Members of Regina Rugby Union named in sexual harassment, assault allegations: RRU
REGINA -- Members of clubs affiliated to the Regina Rugby Union (RRU) have been named in allegations of sexual harassment and assault, according to an open letter posted by the organization.
In the letter, Nathan Sgrazzutti, the president of the union, said the allegations came to light through an Instagram post.
No individuals were specifically named in the letter. The rugby union said its member clubs are investigating the allegations internally and will be supportive of the decisions made as a result.
“It is the expectation that following their internal investigations that focused, immediate actions will be taken in order to protect survivors of any form of assault or harassment,” Sgrazzutti said.
In an interview Saturday, Sgrazzutti told CTV News the organization has a zero-tolerance policy towards any sexual abuse complaints. It has dealt with similar situations in the past.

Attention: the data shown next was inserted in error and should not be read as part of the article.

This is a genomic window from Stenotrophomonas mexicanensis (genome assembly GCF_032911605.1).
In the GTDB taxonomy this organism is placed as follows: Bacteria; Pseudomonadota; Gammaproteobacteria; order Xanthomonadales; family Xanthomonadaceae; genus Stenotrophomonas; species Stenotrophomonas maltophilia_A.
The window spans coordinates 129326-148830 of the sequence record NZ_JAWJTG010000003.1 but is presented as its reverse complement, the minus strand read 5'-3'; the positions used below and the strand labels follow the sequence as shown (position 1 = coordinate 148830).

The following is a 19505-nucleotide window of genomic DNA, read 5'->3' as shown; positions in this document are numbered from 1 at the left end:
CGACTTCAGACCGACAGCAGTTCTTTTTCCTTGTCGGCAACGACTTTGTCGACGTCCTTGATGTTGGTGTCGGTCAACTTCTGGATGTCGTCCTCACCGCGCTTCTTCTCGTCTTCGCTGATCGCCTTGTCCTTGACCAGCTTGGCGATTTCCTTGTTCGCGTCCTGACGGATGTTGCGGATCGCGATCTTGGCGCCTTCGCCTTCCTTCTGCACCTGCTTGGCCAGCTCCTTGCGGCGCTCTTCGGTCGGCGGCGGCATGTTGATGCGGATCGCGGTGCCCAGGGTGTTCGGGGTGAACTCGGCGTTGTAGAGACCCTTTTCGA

"We are always as supportive as possible regarding these accusations and claims. It really does shine true that a victim's story is what they experienced and we have no right as to speak whether or not the truth of it because it's the truth they experienced,” Sgrazzutti explained.
The organization has created a committee to investigate the claims against its members.
“We have, as the Regina Rugby Union, struck a committee, led by important female leaders in our organization, that is willing to listen, hear and act upon any information provided,” Sgrazzutti said.
While the union and Saskatchewan Rugby have the ability to expel members for inappropriate actions, Sgrazzutti said the investigation and consequences are initially in the hands of the individual clubs.
“We can revoke memberships. But we are putting trust in the clubs themselves in order to investigate and come forward to us with a response,” Sgrazzutti said. “That being said, we expect actions to be taken.”
The RRU is encouraging anyone who has had any past interactions with members of their community to reach out to its executive.
With files from CTV News Regina's Donovan Maess